Could mark a huge step forward for domestic worker rights
The California State Legislature has approved a bill, “AB-241,” also dubbed the Domestic Worker Bill of Rights, that could mark a huge step forward for domestic worker rights in the state and could make California the second state in the nation after New York to pass such a bill.
Introduced by Democratic Assembly member Tom Ammiano, the bill guarantees overtime pay for domestic workers who work more than nine hours per day or 45 hours per week.
“Growing up, I saw first-hand how hard domestic workers labor without basic worker protections that most of us take for granted,” said coauthor Senator Kevin de León in a press release about the passing. “My mother worked her fingers to the bone cleaning other people's homes. I'm proud to be a coauthor for this long-overdue measure which will end the historic exclusion of this industry from overtime pay.”
The Senate has approved the bill with amendments 22-12, with the Assembly approving the changes shortly after. Governor Brown now has until October 13 to sign the bill.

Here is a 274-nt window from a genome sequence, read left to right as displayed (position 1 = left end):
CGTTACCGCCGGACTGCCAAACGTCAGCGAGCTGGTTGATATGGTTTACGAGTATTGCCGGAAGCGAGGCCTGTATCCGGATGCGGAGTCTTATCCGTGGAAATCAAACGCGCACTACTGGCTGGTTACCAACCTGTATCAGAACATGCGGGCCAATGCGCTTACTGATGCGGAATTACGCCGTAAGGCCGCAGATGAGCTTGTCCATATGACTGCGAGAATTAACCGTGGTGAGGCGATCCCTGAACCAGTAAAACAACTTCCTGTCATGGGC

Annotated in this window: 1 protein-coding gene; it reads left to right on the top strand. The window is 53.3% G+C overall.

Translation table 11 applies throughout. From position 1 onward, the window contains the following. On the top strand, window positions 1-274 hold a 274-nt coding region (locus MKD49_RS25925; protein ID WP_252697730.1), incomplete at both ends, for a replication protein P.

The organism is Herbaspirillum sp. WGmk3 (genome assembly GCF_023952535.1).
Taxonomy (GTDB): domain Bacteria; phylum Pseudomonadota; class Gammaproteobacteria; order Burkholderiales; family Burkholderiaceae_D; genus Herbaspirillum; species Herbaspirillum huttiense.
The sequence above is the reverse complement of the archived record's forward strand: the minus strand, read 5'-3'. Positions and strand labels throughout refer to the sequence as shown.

Should Brown sign it, he will then convene a committee to review the success of the bill. Lawmakers will have three years to make it permanent. Brown killed a similar bill last year, arguing that it would place an extra burden on employers, particularly with low-income, elderly or disabled individuals who need constant care.
Senate version focuses on overtime pay for workers
Initially AB-241 included other worker rights, such as meal breaks, sick days and workers' compensation. The amended version created by the Senate focuses strictly on overtime pay.
“We obviously believe these workers should have all of these rights, but the overtime is by far the most important element we were looking for,” explained Ammiano Communications Director Carlos Alcalá. “We're happy to go forward with the bill as it is.”
The bill has seen support across the state. In March, hundreds of housekeepers, child-care providers, as well as other domestic workers marched in protest of worker's rights.
Ammiano's office said that the bill “rights a historic wrong.”
“Senate passage of the Domestic Workers Bill of Rights is one more step in a movement to make sure these workers get the kind of labor protections they deserve,” wrote Ammiano. “This movement is taking place all over the country and won't be over until domestic workers rights are spelled out in every state. When this bill gets final approval and signature, California will be a leader in that movement.”